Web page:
If Splatoon taught us anything back in 2015 (I know, not even that long ago!) it’s that Nintendo knows how bring a new IP to the table. This time they’ve decided to take on the fighting-games genre with a very Nintendo twist. Or coil. Or Spring...
- Just like back when Splatoon was first released, ARMS feels the same. Very light on content, but Nintendo seems to be following the Splatoon model by following up with free DLC over time.
- All of the characters have... character. Nintendo’s in house development team does a really great job of creating new memorable worlds and characters that live beyond their existing IP. Despite minimal world building we know enough about Ninjara, Spring Man, Min Min and the rest to fill in the blanks and Nintendo seems fine with that.
- I personally found the single, sideways joy-con controls to be a bit cramped. I prefer playing in portable mode or with a pro controller. Don’t even get me started on motion-controls.
- Surprisingly this game is great for both single and local-multiplayer. It’s more than balance; the game’s mechanics are deep enough to make solo play/practice worthwhile, and a decent number of multiplayer options and modes for friends. I personally prefer solo play, and having the party mode and ranked online are perfect (if not required in modern gaming).
- Yes, Helix is creepy and gross. His chart says so.
- Speaking of Helix, understanding a character’s strengths and weaknesses cannot be understated. A Helix player should know to peek and poke from behind a stage’s natural cover. Ribbon Girl players: take advantage of that insane air-game.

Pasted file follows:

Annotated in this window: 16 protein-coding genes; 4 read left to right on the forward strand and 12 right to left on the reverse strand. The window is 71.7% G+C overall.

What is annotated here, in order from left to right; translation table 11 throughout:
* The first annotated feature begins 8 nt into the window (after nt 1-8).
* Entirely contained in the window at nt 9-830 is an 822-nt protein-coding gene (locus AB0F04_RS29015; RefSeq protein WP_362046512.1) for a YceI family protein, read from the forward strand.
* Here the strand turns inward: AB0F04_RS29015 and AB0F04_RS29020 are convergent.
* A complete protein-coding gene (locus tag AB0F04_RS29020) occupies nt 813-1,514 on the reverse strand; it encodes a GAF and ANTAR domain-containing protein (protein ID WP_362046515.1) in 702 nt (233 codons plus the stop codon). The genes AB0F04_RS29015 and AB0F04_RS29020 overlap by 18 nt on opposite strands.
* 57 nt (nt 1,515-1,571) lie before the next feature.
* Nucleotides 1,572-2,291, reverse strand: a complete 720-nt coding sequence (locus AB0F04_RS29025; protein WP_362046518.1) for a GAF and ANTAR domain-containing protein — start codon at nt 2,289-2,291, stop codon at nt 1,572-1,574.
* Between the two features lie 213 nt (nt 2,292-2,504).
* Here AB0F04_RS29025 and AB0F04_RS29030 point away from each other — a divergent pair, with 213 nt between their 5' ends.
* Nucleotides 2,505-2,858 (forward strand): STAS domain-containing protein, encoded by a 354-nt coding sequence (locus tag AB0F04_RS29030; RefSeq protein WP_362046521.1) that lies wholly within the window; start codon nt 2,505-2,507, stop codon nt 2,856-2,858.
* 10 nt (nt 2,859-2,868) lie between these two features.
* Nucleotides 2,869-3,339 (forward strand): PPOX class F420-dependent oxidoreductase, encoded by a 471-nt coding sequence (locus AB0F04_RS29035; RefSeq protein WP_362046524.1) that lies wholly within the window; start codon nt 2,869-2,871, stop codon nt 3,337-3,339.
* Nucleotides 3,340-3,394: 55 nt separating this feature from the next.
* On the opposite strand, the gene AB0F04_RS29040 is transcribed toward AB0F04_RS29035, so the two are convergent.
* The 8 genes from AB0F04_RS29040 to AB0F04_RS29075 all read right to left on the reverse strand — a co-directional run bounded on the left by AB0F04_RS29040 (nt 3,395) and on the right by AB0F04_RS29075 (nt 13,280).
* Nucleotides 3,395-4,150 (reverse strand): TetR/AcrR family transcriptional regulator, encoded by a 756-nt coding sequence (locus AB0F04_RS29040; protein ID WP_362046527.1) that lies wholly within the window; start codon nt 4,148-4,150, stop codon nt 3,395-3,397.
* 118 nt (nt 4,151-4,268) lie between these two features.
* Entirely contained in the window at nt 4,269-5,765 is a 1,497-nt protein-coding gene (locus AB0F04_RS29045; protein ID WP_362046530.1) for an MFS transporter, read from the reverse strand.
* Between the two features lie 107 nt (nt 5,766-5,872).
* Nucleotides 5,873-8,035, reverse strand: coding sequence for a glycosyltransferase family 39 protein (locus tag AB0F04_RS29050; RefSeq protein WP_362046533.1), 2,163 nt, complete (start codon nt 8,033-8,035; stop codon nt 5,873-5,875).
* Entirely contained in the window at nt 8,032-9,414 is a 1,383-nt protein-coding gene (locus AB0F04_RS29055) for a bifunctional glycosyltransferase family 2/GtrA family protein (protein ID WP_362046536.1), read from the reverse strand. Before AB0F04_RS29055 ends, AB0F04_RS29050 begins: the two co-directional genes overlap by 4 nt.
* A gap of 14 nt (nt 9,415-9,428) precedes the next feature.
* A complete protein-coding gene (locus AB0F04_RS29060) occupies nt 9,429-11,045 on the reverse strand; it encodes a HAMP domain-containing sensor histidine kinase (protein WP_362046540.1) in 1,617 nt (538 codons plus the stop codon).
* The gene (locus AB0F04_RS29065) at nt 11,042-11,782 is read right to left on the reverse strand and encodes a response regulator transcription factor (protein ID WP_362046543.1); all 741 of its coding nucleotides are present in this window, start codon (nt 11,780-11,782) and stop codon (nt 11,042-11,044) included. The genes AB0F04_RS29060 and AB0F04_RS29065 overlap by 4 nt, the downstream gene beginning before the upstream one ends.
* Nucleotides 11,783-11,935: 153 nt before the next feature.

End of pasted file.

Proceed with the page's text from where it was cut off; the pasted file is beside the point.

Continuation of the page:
- Similarly, pay careful attention to the advantages and disadvantages of the ARMS you have equipped. The familiar strength triangle is the games foundation, but there’s even more strategy in choosing heavy or light weight, elemental effects, and even curvature of your punches.
- The training mode is more than a tutorial. It’s a good primer for some mid-level plays and strategies that become essential if you ever hope to make it in ranked play.
This game adds some bounce to a tried-and-true gameplay core, the strength/weakness triangle. The initial release is a little light, but the solid foundation eases players with a low entry skill level and builds with a gamer’s perfecting and mastering of strategies. For parties or alone, competitive or casual, if you own a Switch I don’t think you’ll regret giving ARMS a try.
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JpSr388 is a casual(ish) gaymer, hardcore Nintendo fan, designer & writer. He writes about what he cares about, and is always good for some opinions. Keep on the lookout for more editorial, QuickDraws, Hot Takes and reviews here.